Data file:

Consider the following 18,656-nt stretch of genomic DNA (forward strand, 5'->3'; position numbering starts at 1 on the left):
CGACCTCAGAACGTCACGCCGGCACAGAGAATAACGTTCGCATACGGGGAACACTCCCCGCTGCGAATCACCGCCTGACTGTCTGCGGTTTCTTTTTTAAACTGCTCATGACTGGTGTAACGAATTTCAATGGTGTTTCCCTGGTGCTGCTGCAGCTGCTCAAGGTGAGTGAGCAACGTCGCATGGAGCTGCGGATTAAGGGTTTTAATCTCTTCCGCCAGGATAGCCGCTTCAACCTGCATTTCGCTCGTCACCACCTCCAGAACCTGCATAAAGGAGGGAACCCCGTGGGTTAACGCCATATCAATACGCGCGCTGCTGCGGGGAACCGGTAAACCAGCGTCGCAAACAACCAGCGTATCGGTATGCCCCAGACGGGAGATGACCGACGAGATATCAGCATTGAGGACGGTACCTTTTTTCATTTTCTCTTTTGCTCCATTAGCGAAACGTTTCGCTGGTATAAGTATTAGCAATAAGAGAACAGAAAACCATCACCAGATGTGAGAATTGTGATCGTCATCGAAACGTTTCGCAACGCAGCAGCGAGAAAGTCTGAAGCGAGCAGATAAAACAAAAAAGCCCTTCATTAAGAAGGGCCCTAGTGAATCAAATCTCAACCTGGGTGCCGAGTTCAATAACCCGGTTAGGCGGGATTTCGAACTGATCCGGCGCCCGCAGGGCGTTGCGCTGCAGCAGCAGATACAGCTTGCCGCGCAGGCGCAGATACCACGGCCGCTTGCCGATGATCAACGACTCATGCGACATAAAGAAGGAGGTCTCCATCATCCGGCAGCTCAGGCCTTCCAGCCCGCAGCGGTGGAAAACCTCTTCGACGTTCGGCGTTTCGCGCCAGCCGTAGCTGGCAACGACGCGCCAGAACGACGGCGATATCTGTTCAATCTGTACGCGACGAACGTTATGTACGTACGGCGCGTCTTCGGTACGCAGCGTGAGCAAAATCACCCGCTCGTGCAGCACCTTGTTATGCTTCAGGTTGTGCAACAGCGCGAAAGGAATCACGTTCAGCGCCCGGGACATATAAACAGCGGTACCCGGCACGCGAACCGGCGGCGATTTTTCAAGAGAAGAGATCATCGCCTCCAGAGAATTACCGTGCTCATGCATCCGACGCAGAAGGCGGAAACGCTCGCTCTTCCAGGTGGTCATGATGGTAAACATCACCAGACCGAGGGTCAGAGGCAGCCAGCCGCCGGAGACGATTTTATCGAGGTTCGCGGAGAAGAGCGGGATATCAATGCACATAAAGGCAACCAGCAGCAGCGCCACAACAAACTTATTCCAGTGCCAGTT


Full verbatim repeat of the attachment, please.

Consider the following 18,656-nt stretch of genomic DNA (forward strand, 5'->3'; position numbering starts at 1 on the left):
CGACCTCAGAACGTCACGCCGGCACAGAGAATAACGTTCGCATACGGGGAACACTCCCCGCTGCGAATCACCGCCTGACTGTCTGCGGTTTCTTTTTTAAACTGCTCATGACTGGTGTAACGAATTTCAATGGTGTTTCCCTGGTGCTGCTGCAGCTGCTCAAGGTGAGTGAGCAACGTCGCATGGAGCTGCGGATTAAGGGTTTTAATCTCTTCCGCCAGGATAGCCGCTTCAACCTGCATTTCGCTCGTCACCACCTCCAGAACCTGCATAAAGGAGGGAACCCCGTGGGTTAACGCCATATCAATACGCGCGCTGCTGCGGGGAACCGGTAAACCAGCGTCGCAAACAACCAGCGTATCGGTATGCCCCAGACGGGAGATGACCGACGAGATATCAGCATTGAGGACGGTACCTTTTTTCATTTTCTCTTTTGCTCCATTAGCGAAACGTTTCGCTGGTATAAGTATTAGCAATAAGAGAACAGAAAACCATCACCAGATGTGAGAATTGTGATCGTCATCGAAACGTTTCGCAACGCAGCAGCGAGAAAGTCTGAAGCGAGCAGATAAAACAAAAAAGCCCTTCATTAAGAAGGGCCCTAGTGAATCAAATCTCAACCTGGGTGCCGAGTTCAATAACCCGGTTAGGCGGGATTTCGAACTGATCCGGCGCCCGCAGGGCGTTGCGCTGCAGCAGCAGATACAGCTTGCCGCGCAGGCGCAGATACCACGGCCGCTTGCCGATGATCAACGACTCATGCGACATAAAGAAGGAGGTCTCCATCATCCGGCAGCTCAGGCCTTCCAGCCCGCAGCGGTGGAAAACCTCTTCGACGTTCGGCGTTTCGCGCCAGCCGTAGCTGGCAACGACGCGCCAGAACGACGGCGATATCTGTTCAATCTGTACGCGACGAACGTTATGTACGTACGGCGCGTCTTCGGTACGCAGCGTGAGCAAAATCACCCGCTCGTGCAGCACCTTGTTATGCTTCAGGTTGTGCAACAGCGCGAAAGGAATCACGTTCAGCGCCCGGGACATATAAACAGCGGTACCCGGCACGCGAACCGGCGGCGATTTTTCAAGAGAAGAGATCATCGCCTCCAGAGAATTACCGTGCTCATGCATCCGACGCAGAAGGCGGAAACGCTCGCTCTTCCAGGTGGTCATGATGGTAAACATCACCAGACCGAGGGTCAGAGGCAGCCAGCCGCCGGAGACGATTTTATCGAGGTTCGCGGAGAAGAGCGGGATATCAATGCACATAAAGGCAACCAGCAGCAGCGCCACAACAAACTTATTCCAGTGCCAGTT